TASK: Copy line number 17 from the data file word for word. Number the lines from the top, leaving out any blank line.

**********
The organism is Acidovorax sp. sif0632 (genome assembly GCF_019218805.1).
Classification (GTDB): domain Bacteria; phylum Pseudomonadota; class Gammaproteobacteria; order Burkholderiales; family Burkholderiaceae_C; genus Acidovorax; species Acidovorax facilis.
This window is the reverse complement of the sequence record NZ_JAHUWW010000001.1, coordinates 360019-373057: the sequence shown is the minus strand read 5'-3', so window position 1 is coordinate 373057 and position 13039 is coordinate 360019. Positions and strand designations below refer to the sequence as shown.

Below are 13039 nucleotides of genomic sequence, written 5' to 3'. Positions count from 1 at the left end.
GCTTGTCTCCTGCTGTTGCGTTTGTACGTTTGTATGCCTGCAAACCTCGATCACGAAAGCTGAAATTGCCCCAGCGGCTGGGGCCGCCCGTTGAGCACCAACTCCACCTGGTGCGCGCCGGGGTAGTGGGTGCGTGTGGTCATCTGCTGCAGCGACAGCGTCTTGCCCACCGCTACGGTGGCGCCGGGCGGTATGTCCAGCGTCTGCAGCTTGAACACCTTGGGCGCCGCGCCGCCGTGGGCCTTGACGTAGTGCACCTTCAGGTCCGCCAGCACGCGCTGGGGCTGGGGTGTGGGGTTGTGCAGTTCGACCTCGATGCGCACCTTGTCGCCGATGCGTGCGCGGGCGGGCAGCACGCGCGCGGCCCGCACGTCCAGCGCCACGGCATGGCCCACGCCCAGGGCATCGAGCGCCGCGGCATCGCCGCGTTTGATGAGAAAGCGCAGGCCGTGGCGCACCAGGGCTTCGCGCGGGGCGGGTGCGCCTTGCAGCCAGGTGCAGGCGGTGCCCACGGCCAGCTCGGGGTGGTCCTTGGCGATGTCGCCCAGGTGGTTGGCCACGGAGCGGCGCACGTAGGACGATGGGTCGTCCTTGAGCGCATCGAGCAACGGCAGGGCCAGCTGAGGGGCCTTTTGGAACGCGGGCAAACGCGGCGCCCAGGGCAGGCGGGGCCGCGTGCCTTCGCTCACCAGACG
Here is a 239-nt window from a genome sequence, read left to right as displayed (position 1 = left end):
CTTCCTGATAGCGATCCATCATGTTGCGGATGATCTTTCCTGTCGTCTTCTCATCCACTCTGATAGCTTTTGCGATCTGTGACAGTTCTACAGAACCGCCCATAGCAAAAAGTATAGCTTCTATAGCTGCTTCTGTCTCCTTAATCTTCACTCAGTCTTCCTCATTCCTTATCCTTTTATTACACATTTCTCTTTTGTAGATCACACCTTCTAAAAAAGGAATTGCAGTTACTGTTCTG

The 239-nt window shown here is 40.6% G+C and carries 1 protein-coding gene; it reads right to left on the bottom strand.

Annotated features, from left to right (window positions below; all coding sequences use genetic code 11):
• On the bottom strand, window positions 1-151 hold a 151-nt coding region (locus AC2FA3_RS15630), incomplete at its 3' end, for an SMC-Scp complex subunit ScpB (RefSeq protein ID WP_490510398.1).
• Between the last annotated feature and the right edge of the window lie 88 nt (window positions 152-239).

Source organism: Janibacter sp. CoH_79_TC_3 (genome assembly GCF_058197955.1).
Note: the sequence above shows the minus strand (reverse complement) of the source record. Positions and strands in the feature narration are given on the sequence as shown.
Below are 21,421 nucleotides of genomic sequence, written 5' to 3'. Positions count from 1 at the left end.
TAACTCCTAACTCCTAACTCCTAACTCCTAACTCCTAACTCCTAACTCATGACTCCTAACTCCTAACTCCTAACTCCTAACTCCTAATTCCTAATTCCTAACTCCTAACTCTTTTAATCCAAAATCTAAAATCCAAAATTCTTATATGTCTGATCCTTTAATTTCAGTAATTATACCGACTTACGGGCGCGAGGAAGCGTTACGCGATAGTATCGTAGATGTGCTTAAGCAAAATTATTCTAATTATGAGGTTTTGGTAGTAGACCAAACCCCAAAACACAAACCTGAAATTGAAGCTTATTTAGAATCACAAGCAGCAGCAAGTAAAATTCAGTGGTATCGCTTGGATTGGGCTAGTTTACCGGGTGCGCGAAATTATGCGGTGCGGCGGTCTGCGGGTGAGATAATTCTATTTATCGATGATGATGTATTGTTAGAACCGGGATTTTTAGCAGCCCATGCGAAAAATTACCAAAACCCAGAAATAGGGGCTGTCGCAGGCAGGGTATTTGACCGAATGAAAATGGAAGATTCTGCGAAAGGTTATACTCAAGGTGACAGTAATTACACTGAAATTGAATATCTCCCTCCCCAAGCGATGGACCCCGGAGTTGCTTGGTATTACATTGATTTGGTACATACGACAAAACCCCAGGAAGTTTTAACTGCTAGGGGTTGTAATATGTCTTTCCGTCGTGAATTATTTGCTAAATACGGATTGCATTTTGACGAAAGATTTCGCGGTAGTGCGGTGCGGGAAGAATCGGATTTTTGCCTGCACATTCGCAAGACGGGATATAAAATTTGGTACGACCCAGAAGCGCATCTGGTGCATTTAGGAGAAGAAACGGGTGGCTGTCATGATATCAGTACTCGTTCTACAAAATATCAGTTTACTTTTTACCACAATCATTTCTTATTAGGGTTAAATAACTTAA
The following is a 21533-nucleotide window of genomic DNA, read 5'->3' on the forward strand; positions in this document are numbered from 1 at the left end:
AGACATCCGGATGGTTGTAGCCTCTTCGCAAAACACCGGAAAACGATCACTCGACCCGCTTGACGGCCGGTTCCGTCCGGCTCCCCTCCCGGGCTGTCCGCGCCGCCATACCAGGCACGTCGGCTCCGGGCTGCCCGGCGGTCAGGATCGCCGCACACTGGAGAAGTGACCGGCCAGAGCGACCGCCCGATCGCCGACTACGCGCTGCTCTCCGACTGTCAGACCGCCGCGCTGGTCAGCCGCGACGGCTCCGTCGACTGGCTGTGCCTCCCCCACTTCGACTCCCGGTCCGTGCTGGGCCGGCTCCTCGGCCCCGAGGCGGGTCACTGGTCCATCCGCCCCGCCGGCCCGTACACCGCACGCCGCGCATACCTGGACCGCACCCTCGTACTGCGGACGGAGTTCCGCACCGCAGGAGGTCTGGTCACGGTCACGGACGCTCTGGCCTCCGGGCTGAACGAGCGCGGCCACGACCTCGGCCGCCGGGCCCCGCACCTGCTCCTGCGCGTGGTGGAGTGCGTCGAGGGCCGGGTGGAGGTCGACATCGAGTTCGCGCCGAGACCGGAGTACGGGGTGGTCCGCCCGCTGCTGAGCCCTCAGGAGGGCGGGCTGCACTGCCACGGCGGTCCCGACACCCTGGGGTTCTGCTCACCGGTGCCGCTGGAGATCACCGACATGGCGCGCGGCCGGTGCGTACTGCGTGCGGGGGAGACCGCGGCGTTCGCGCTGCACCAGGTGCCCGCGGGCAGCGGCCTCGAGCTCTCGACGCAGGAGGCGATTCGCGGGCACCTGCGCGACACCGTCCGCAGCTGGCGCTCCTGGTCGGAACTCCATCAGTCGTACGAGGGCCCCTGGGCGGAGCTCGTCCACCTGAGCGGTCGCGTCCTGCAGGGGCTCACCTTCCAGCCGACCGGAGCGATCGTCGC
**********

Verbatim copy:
AGACATCCGGATGGTTGTAGCCTCTTCGCAAAACACCGGAAAACGATCACTCGACCCGCTTGACGGCCGGTTCCGTCCGGCTCCCCTCCCGGGCTGTCCGCGCCGCCATACCAGGCACGTCGGCTCCGGGCTGCCCGGCGGTCAGGATCGCCGCACACTGGAGAAGTGACCGGCCAGAGCGACCGCCCGATCGCCGACTACGCGCTGCTCTCCGACTGTCAGACCGCCGCGCTGGTCAGCCGCGACGGCTCCGTCGACTGGCTGTGCCTCCCCCACTTCGACTCCCGGTCCGTGCTGGGCCGGCTCCTCGGCCCCGAGGCGGGTCACTGGTCCATCCGCCCCGCCGGCCCGTACACCGCACGCCGCGCATACCTGGACCGCACCCTCGTACTGCGGACGGAGTTCCGCACCGCAGGAGGTCTGGTCACGGTCACGGACGCTCTGGCCTCCGGGCTGAACGAGCGCGGCCACGACCTCGGCCGCCGGGCCCCGCACCTGCTCCTGCGCGTGGTGGAGTGCGTCGAGGGCCGGGTGGAGGTCGACATCGAGTTCGCGCCGAGACCGGAGTACGGGGTGGTCCGCCCGCTGCTGAGCCCTCAGGAGGGCGGGCTGCACTGCCACGGCGGTCCCGACACCCTGGGGTTCTGCTCACCGGTGCCGCTGGAGATCACCGACATGGCGCGCGGCCGGTGCGTACTGCGTGCGGGGGAGACCGCGGCGTTCGCGCTGCACCAGGTGCCCGCGGGCAGCGGCCTCGAGCTCTCGACGCAGGAGGCGATTCGCGGGCACCTGCGCGACACCGTCCGCAGCTGGCGCTCCTGGTCGGAACTCCATCAGTCGTACGAGGGCCCCTGGGCGGAGCTCGTCCACCTGAGCGGTCGCGTCCTGCAGGGGCTCACCTTCCAGCCGACCGGAGCGATCGTCGC